The next-best thing, although it’s definitely a second-place consolation prize of sorts, is a timely EtG test.
However, in those cases where a person simply did not get either, then we have to work with the information at hand. In other words, we have to make the best of whatever we have.
It’s here that having stayed with the vehicle and having continued to blow can be an important part of any defense.
This is because there is a clear difference between subsequent test results provided by someone who didn’t consume alcohol and someone who did.
If a person drank, then a string of tests will show how he or she metabolized the alcohol.
If a person gets an oddball, mistaken result, or, if he or she ate something that could produce a temporary, errant “blip” of alcohol, then subsequent test will show that. What will be most obvious is that the dissipation of alcohol will be very different than the decline of levels caused by the metabolization of alcohol that would follow if someone had been drinking.
Of course, we’ll also try to figure out what other kinds of corroborating evidence can be put together, and we’ll want to get any and all of it.
My team and I win plenty of cases this way, but there’s simply nothing that compares to being able to provide a timely PBT result, or at least an EtG result to counter a positive for alcohol BAIID test result.
Over the years, our firm has had a number of clients who were really “anal,” and would run out and get a PBT every single time they had any kind of interlock issue.
Even if some of those tests may have not been necessary, when a person like that appears at the Secretary of State for either an ignition interlock violation hearing, or for a hearing on a full license appeal where they must present their entire interlock report, the hearing officers take notice of the fact they were so “anal” about testing, and that always helps a case.
Consider this hypothetical:
Over the course of his restricted license, Lazy Larry has 3 startup failure, but they were far enough apart to not constitute a major violation. Each time this happened, Larry continued to blow, and each time, cleared his device, and then went on his way.
Next, assume that Diligent Diane also has the same thing – 3 startup failures over the course of her restricted license, except that in her case, each time it happened, she made a beeline right to the police station and got a PBT.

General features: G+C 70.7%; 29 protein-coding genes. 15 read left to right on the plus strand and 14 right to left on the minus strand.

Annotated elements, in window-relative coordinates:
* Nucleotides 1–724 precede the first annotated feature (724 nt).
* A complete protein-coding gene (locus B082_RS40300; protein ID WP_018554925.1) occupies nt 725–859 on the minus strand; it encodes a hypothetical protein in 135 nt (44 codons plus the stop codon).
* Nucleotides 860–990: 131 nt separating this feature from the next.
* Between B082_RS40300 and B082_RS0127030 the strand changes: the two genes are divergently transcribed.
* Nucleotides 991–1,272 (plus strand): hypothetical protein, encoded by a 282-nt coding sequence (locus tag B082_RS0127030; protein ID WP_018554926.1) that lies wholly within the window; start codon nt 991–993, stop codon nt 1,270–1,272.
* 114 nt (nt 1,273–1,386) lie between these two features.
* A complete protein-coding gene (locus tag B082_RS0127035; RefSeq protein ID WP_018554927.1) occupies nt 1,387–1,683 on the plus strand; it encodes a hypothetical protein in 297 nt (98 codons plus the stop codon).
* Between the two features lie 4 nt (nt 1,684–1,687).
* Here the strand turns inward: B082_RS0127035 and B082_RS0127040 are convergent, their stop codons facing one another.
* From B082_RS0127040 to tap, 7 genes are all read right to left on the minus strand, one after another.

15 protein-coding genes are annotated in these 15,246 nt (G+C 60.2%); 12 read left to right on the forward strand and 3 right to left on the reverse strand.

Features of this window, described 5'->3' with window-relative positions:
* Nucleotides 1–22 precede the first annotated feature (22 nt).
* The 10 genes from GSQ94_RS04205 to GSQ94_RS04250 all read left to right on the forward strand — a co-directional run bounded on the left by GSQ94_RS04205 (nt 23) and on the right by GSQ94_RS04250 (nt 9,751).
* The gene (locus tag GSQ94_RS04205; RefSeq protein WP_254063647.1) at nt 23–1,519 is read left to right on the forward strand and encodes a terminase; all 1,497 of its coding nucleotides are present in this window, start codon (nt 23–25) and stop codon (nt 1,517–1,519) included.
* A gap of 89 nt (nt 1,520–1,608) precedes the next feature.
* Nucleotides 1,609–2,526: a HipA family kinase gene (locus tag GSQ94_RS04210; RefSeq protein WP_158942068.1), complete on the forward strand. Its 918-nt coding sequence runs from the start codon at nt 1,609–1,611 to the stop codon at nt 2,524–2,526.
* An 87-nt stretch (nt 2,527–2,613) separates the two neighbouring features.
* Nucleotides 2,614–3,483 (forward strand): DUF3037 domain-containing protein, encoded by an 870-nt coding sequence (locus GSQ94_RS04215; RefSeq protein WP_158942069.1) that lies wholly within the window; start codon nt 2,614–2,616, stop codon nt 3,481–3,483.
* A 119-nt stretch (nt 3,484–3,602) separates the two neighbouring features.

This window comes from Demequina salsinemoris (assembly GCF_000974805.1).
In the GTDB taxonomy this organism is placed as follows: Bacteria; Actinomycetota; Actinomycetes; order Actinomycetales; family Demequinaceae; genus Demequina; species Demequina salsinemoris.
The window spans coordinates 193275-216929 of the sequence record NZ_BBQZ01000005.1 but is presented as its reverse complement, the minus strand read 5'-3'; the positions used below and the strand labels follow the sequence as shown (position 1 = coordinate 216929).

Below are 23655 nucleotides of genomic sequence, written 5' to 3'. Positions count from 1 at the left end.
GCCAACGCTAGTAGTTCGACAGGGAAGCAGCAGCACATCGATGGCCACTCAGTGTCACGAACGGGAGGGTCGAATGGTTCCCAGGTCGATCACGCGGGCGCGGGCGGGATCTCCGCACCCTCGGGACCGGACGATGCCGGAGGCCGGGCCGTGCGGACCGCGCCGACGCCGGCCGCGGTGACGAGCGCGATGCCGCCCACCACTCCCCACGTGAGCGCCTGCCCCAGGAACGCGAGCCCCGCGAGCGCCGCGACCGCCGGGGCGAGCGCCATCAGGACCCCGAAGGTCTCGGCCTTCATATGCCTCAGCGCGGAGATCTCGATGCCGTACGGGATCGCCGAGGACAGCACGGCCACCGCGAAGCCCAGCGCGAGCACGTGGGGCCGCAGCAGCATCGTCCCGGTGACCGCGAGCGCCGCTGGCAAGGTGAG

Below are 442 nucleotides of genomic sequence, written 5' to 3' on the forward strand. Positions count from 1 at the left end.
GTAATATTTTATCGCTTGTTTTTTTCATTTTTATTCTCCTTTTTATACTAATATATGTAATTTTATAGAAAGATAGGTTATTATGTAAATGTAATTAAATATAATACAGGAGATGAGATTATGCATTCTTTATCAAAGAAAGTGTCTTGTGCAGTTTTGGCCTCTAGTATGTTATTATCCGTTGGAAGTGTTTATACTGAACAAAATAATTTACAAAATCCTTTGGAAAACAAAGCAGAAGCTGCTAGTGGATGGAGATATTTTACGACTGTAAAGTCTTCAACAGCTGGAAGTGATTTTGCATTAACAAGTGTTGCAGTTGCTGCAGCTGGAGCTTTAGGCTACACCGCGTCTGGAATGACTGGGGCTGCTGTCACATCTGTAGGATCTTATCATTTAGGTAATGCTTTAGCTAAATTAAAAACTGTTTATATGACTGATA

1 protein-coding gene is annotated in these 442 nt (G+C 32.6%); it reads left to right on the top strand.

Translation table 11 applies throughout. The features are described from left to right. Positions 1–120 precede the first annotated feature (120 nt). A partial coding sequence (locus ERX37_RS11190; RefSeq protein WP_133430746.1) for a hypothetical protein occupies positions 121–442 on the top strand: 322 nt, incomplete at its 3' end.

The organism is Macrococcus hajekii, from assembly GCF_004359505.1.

Both of them show up, on the same day, for a hearing to get their full licenses back.
Diane is first, and as the hearing officer goes over her final interlock report, her lawyer is able to provide a PBT for each positive result, and the hearing officer quickly concludes that they were errant.
Because her other evidence is good, and her case is strong, Diane wins her full license.
Next, Larry is called. As the hearing officer goes point-by-point through his interlock report, he is asked if he took a PBT or EtG test for any of the startup failure incidents.
Larry answers that he did not.
“Why,” asks the hearing officer…
Now, who would you rather be?
If you’re reading this soon enough following a positive result, and there is still time to get a PBT or EtG test, then GO!
If not, well, then we need to make the best of what we have, and nobody can do that better than my team and I.
If you’re looking for a lawyer to help with an ignition interlock violation, an initial restoration or clearance case, or, if you’ve been on the interlock and want to get your full license back, be a wise consumer and read around. Pay attention to how different lawyers explain the license appeal process, and how they explain their various approaches to it.
When you’ve done enough of that, start checking around. You can learn a lot by speaking with a live person.
Our firm can help you, no matter where you live.
All of our consultations are free, confidential, and done over the phone, right when you call. My team and I are very friendly people who will be glad to answer your questions, explain things, and even compare notes with anything some other lawyer has told you.
We can be reached Monday through Friday, from 8:30 a.m. until 5:00 p.m. (EST), at either 248-986-9700, or 586-465-1980.